Higher Spend and Happier Diners - A Psychological Match
By Brian Mitchell Principal, Mitchell Performance Systems | March 16, 2014
Co-authored by Evan Mitchell, Senior Consultant, Mitchell Performance Systems
The fourth article in a series on improving revenue and profits from F&B
The French diplomat and gourmand Brillat-Savarin, author of the classic The Physiology of Taste (first published in 1825 and never out of print since), had this to say on dining – "around a single table (one may find) all the modifications which extreme sociability has introduced into our midst: love, friendship, business, speculation, influence… ambition, intrigue."
It's no different in our 21st century. Restaurant tables today come with the same array of psychological variables. The dining experience should never be seen to be about food only. This is a dangerous assumption. Customers bring a range of expectations to a dining setting – not all of them conscious – and as these emerge and develop they present opportunities for resourceful front of house staff to bring about that ideal combination of higher spend and happier diners.
Put simply, the essential goal of all dining staff should be to maximize the enjoyment of each customer's dining experience. The fact that we so rarely see this in practice might be put down to poor supervision or inadequate training. But there's another more subtle impediment: the belief that diners go to restaurants with the express intention of limiting their spending. This imagined budgetary barrier is a fallacy, the evidence indicates otherwise. Unfortunately it's a fallacy that too many front of house staff find easy to accept. This automatically stunts their performance, by limiting the options they're willing to present to a customer and the confidence with which they offer their recommendations. The end result is that everyone suffers – the establishment through lost revenue, the diner through lost potential enjoyment, and the staff member through a loss of professionalism in their own eyes and in the perception of the customer.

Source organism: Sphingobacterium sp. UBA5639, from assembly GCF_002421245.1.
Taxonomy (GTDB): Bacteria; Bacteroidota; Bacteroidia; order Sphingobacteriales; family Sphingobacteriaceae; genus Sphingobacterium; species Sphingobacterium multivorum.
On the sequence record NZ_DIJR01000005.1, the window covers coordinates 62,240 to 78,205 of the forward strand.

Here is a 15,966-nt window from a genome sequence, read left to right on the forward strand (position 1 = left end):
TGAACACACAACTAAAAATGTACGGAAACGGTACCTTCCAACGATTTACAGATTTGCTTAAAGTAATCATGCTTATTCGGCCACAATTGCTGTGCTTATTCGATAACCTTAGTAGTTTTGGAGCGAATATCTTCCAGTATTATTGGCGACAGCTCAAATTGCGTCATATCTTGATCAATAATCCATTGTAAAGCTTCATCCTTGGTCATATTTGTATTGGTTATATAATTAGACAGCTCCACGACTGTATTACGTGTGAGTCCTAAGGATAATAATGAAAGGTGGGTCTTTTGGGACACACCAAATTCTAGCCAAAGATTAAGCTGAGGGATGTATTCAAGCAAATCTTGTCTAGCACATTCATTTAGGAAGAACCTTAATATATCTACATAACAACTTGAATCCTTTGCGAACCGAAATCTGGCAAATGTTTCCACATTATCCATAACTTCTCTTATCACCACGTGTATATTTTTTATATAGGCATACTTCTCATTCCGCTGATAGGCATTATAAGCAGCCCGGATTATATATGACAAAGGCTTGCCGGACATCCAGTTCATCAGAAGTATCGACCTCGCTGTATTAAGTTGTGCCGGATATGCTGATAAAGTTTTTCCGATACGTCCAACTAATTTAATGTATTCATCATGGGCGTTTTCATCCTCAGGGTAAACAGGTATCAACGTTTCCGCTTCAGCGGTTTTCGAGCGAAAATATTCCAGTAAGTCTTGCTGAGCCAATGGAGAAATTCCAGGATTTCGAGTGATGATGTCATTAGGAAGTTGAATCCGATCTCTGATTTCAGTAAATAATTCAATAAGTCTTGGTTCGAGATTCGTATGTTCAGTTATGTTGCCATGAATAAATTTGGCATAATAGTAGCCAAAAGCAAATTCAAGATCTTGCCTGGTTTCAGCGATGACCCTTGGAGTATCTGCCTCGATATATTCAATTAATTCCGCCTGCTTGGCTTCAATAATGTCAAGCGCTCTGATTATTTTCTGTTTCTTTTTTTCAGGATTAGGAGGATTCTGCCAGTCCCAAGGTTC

This last point, the customer's perception, is the critical issue here. By second guessing the diner's expectations, and putting a false and arbitrary limit on their capacity or willingness to spend, the staff member is dictating the level of enjoyment the establishment is prepared to make available to that customer. This is ignorant at best and an insult at worst, and either way, hardly an inducement for customers to come back.
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